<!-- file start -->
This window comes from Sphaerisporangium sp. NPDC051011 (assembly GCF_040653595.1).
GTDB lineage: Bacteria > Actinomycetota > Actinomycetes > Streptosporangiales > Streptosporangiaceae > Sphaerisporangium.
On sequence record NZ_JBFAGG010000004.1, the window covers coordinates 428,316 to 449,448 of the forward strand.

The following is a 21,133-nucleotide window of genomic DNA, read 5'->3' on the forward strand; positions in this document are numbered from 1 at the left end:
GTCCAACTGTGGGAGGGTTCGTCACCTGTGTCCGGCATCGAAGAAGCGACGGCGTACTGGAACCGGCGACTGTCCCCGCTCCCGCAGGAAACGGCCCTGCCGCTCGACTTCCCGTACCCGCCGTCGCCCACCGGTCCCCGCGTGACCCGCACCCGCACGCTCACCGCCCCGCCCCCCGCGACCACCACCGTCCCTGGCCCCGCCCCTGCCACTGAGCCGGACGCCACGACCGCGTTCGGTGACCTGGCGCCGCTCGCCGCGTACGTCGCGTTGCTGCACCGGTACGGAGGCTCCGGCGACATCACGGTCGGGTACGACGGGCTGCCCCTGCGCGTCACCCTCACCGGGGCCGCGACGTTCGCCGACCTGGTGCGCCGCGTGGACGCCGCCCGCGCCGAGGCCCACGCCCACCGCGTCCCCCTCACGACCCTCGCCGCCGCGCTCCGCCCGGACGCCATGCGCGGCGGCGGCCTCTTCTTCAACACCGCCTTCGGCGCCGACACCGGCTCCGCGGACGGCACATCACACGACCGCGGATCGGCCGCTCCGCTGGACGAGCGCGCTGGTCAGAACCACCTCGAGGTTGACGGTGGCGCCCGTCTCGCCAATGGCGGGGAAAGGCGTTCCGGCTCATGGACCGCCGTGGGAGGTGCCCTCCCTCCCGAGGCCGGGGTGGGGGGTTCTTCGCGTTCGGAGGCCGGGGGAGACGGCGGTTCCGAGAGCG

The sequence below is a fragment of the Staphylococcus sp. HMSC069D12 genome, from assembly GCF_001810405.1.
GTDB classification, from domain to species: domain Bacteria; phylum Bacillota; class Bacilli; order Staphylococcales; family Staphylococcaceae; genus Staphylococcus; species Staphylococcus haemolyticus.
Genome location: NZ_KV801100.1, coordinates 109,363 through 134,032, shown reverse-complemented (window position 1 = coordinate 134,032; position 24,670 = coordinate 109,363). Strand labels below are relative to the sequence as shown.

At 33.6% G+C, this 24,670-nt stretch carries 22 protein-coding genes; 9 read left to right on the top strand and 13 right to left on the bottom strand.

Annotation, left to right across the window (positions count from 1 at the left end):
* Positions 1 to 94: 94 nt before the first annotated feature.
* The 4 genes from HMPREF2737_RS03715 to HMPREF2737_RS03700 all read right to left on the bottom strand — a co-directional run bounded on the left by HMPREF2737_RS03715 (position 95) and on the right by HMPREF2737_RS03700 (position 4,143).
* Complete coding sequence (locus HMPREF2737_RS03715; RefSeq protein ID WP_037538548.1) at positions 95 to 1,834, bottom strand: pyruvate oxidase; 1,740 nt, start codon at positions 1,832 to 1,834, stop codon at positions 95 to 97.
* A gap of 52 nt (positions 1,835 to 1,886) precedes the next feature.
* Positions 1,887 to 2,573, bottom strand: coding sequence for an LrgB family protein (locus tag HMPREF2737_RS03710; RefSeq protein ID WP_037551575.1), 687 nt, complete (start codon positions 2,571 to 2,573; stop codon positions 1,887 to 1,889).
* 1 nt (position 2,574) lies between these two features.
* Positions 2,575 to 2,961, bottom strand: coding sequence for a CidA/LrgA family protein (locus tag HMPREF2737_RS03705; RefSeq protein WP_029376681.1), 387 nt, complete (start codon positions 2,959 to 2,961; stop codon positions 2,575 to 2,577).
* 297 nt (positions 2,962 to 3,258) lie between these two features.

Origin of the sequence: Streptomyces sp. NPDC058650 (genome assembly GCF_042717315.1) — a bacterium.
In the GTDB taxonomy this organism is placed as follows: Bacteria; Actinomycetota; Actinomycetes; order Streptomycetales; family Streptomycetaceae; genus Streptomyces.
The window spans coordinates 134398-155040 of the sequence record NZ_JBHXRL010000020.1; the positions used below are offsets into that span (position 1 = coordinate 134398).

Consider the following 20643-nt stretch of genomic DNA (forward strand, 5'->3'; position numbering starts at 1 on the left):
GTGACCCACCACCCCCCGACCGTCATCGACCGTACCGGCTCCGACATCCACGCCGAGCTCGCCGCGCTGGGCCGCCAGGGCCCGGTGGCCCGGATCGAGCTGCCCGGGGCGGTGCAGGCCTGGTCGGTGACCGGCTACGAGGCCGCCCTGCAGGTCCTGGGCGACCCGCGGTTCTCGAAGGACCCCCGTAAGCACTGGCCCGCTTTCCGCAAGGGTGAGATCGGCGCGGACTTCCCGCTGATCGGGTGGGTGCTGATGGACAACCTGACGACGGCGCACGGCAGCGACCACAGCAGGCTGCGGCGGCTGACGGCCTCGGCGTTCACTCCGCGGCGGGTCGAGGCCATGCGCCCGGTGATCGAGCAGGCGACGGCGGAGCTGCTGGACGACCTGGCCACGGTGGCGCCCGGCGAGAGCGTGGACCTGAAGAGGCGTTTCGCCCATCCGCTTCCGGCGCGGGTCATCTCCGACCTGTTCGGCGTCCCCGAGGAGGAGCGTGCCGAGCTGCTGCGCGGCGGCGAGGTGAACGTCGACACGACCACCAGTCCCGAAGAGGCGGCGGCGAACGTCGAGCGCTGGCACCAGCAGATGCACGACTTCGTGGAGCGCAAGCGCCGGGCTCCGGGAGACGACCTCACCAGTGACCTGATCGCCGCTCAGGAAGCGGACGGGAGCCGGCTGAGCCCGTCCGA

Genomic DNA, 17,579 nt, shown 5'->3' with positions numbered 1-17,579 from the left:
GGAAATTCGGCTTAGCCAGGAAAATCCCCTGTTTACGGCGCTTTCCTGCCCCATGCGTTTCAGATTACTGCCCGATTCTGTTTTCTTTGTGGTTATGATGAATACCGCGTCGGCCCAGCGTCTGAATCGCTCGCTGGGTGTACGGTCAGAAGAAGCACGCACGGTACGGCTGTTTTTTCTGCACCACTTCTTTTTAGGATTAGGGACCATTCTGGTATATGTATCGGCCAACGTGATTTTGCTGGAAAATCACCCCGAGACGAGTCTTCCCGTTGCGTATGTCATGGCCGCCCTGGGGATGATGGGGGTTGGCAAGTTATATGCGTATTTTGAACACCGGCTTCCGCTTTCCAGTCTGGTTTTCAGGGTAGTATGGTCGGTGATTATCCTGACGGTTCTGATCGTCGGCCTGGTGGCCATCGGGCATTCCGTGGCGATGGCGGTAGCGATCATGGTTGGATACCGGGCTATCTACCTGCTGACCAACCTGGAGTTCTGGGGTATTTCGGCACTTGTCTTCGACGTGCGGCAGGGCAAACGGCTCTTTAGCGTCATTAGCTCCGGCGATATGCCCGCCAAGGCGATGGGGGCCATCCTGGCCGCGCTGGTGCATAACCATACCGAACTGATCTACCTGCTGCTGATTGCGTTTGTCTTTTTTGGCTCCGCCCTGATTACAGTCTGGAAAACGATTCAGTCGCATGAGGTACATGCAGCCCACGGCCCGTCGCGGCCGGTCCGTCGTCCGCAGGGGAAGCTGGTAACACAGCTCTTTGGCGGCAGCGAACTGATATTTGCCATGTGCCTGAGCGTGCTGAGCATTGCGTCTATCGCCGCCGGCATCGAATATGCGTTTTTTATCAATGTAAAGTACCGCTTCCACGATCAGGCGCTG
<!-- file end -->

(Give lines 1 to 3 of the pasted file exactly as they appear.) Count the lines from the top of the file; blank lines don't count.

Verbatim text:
This window comes from Sphaerisporangium sp. NPDC051011 (assembly GCF_040653595.1).
GTDB lineage: Bacteria > Actinomycetota > Actinomycetes > Streptosporangiales > Streptosporangiaceae > Sphaerisporangium.
On sequence record NZ_JBFAGG010000004.1, the window covers coordinates 428,316 to 449,448 of the forward strand.